Social Question

keobooks's avatar

Is there any shame or stigma connected to colorblindness?

Asked by keobooks (12521 points ) January 6th, 2012

Colorblindness runs in my family. My maternal grandmother’s brothers, my maternal uncles and male cousins and my one cousin’s son are all colorblind. Since I’ve grown up with almost all the men in my family colorblind, I’ve never thought it was a big deal. It’s very likely that if I have a son, he’ll be colorblind as well.

My husband’s brother has a son who seems very obviously red/green colorblind. But for some reason, my brother and sister in law are in complete denial about it. They say that he just hasn’t quite learned his colors yet. This isn’t quite true. He can name blue, black, yellow and white. But he calls any color with red or green it it “one of the bad colors” I think it’s because he gets hassled about memorizing what the color is and they probably all look brownish to him.

I don’t understand why they want to pretend that he’s not colorblind. It’s not a big deal. But I thought perhaps if it doesn’t run in your family, it’s a bigger deal than I thought. I’d talk to them about it, but they get really defensive and sensitive if anyone even mentions colorblindness at all.

I don’t know what will happen when he goes to school next year and has to officially take the colorblindness tests. There will be no denying it after that.

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23 Answers

Adirondackwannabe's avatar

Only at stop lights.
You know some ass had to make that joke.
It’s fine. No stigma

marinelife's avatar

It should not be a big deal. They should talk to their son’s doctor about it. Many men are red-green colorblind and work around it, (Using the position of traffic lights rather than the color for example.)

CWOTUS's avatar

It appears that your brother has passed on the gene (from “your side” of the boy’s family) and his wife is unwilling to give up on the idea of a “perfect” child yet. Give it time.

According to some informal checking I’ve done on this, colorblindness occurs in about 8% of American males. It’s a predominantly male issue.

JilltheTooth's avatar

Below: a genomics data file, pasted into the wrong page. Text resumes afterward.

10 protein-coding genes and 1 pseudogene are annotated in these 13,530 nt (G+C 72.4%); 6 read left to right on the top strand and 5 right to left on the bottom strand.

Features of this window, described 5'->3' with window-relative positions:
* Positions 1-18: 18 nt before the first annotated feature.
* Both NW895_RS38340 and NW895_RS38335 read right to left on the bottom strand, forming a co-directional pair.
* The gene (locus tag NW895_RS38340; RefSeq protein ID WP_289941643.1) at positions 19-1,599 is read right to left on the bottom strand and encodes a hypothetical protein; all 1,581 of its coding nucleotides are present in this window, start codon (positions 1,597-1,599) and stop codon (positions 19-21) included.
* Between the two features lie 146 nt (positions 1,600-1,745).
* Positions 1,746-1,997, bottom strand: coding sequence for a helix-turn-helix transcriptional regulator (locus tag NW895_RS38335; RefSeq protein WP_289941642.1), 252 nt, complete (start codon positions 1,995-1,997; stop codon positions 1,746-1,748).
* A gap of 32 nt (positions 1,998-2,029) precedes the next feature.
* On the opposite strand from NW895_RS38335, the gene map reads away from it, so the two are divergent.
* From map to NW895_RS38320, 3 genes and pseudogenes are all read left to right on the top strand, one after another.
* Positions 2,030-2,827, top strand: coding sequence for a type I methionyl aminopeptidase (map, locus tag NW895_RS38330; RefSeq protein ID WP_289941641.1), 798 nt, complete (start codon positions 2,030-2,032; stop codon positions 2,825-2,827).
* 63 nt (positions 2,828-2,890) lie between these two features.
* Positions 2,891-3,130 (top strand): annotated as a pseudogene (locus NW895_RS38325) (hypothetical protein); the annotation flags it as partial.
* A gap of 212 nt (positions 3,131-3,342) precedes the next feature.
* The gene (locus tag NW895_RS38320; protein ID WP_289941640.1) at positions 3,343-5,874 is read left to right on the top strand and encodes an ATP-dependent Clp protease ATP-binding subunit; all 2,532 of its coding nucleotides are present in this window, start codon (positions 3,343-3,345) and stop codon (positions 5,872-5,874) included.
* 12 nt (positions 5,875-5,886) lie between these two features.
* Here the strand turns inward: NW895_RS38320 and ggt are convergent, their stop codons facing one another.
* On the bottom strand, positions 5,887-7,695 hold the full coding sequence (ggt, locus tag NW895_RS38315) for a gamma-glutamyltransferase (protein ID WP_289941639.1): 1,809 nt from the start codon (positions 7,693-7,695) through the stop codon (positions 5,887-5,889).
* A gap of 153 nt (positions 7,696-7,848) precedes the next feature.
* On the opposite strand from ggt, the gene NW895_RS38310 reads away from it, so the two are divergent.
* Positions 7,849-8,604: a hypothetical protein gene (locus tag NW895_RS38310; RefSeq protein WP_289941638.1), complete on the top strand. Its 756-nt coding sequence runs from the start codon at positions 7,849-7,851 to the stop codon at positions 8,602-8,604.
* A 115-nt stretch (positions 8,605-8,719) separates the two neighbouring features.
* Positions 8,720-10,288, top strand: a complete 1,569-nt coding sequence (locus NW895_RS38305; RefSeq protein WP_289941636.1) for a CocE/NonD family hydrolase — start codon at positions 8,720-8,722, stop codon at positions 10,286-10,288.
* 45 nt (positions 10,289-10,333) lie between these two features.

No stigma that I know of. In fact, a good friend of mind is severely color-impaired and is a successful professional photographer. My Dad was a bit of red-green impaired, and that only meant that he dressed funny sometimes. Knowing my Dad, he probably would have anyway.

Adirondackwannabe's avatar

@JilltheTooth That was great. Made me laugh when I really needed it.

rojo's avatar

No stigma that I know of.
I have often wondered if the color I see and call, let’s say blue, actually looks the same as the one you have always known as blue but I don’t know how you would actually test/verify this.

rojo's avatar

We had a kid on the same soccer team that my son was on who played goalie and for years I never knew he was colorblind until one day at a tournament when he said he could not see the lines that defined the box and field boundaries. The lines had been done in yellow instead of white and the yellow and green looked the same to him.

Neizvestnaya's avatar

My guess is your relatives are irritated with the idea of anyone finding stuff with their kid since he’s so young, not even in school yet. I have a few friends with toddlers who get bombarded with inquiries of autism, add/adhd, all kinds of stuff to explain why the kids are basically just forming toddlers and they’re fed up more than in denial. They want to wait to see some peer on peer difficulties before taking the kids to get doctored.

Blackberry's avatar

Not that I know of, it’s a condition one can’t help, who would have a problem with it? Modern Warfare 3 (a video game) actually added a feature to help colorblind people play their game, so if anything, people are thinking about you and care :)

As far the people in denial, they don’t seem very smart.

FutureMemory's avatar

It’s never bothered me, and I’ve never been teased over it.

My mother is always shocked when I tell her that browns and reds are pretty close on the color spectrum, in my eyes. Are they really that different?

Adirondackwannabe's avatar

@FutureMemory Sorry, huge difference. And if you start with the shades it’s amazing.

FutureMemory's avatar

That’s what she says :). It sure would be interesting to see how the world looks to you non-colorblind people.

Adirondackwannabe's avatar

@FutureMemory Oh crap, you haven’t seen the leaves in the Fall. Oh that hurts.

Adirondackwannabe's avatar

@JilltheTooth I got a malicious toolbox warning when I clicked on your answer.

JilltheTooth's avatar

@Adirondackwannabe : Really? That’s odd, it works for me normally. I’ll see if I can find it in another place.

JilltheTooth's avatar

Try this and scroll down a bit…

Adirondackwannabe's avatar

Checked again and didn’t get any warnings. Must have been the porn site I was on just before that.

JilltheTooth's avatar

I’m telling.

FutureMemory's avatar

My people are oppressed :/

JilltheTooth's avatar

Sympathy for your plight abounds…

fizzbanger's avatar

It might cause a person to flunk a military flight physical, or get denied a very prestigious government or engineering position in India.

Maybe the parents have extremely esoteric career aspirations for their son?

keobooks's avatar

For some reason, I never got any updates about this question until now. Anyway, I think my sister in law is in denial about it. Her son is SIX btw, not a toddler. He got held back a year in preschool because he showed signs of immaturity. Not knowing his colors was one of the red flags (pun not intended.)

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